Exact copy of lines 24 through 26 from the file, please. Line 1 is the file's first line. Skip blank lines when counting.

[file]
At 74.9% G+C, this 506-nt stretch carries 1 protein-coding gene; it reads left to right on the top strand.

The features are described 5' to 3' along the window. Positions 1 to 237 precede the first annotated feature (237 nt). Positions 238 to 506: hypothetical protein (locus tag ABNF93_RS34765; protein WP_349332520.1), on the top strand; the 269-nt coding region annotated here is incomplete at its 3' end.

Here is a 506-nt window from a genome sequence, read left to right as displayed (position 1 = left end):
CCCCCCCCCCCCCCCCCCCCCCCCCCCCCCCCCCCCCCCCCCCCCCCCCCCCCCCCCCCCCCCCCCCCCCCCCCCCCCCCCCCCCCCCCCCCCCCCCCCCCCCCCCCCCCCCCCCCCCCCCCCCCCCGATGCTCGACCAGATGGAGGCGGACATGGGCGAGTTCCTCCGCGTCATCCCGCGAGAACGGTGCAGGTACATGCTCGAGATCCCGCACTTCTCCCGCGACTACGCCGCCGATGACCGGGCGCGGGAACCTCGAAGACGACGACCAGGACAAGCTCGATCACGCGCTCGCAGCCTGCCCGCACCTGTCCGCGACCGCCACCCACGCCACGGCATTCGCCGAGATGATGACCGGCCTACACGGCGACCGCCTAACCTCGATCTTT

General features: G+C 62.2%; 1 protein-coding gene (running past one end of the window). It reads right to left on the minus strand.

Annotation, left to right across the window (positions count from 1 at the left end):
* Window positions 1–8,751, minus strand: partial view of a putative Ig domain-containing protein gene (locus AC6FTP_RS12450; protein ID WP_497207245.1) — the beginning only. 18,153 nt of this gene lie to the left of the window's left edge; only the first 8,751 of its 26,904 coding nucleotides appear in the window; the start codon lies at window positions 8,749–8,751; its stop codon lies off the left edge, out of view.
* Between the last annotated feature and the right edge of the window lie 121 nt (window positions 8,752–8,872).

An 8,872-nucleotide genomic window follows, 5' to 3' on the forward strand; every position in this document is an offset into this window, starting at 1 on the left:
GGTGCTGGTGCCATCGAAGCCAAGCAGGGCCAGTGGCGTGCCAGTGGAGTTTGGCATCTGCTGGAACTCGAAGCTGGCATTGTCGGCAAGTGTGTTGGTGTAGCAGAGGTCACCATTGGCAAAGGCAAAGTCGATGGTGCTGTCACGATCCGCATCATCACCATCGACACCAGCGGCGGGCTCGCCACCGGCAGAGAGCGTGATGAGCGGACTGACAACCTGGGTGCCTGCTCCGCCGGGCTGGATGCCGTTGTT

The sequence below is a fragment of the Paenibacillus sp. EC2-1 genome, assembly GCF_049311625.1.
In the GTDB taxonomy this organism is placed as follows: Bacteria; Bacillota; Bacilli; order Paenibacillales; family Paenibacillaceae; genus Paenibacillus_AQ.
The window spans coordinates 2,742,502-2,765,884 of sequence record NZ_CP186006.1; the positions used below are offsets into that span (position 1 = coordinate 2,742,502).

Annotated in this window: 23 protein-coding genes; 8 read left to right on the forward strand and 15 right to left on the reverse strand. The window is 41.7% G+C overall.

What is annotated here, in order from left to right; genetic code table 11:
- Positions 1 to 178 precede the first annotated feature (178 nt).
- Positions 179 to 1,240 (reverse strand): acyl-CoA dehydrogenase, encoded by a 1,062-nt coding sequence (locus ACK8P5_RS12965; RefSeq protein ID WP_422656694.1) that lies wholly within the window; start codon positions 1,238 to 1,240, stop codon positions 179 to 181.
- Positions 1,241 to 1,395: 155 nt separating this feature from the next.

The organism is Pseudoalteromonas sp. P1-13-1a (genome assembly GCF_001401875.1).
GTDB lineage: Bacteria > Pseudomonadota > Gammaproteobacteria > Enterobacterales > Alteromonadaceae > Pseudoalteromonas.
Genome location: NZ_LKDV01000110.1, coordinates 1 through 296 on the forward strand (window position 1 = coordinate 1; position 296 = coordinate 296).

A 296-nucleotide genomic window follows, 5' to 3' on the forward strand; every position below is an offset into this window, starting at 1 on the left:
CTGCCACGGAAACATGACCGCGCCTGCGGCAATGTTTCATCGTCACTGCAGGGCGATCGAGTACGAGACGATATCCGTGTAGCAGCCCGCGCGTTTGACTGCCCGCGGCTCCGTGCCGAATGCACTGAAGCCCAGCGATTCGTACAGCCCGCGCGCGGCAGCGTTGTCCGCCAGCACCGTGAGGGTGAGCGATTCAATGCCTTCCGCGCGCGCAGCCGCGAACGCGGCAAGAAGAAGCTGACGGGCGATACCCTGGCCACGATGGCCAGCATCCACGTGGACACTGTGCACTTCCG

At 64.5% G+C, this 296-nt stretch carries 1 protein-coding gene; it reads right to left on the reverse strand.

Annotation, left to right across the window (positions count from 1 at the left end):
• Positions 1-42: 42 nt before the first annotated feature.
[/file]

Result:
At 64.5% G+C, this 296-nt stretch carries 1 protein-coding gene; it reads right to left on the reverse strand.

Annotation, left to right across the window (positions count from 1 at the left end):
• Positions 1-42: 42 nt before the first annotated feature.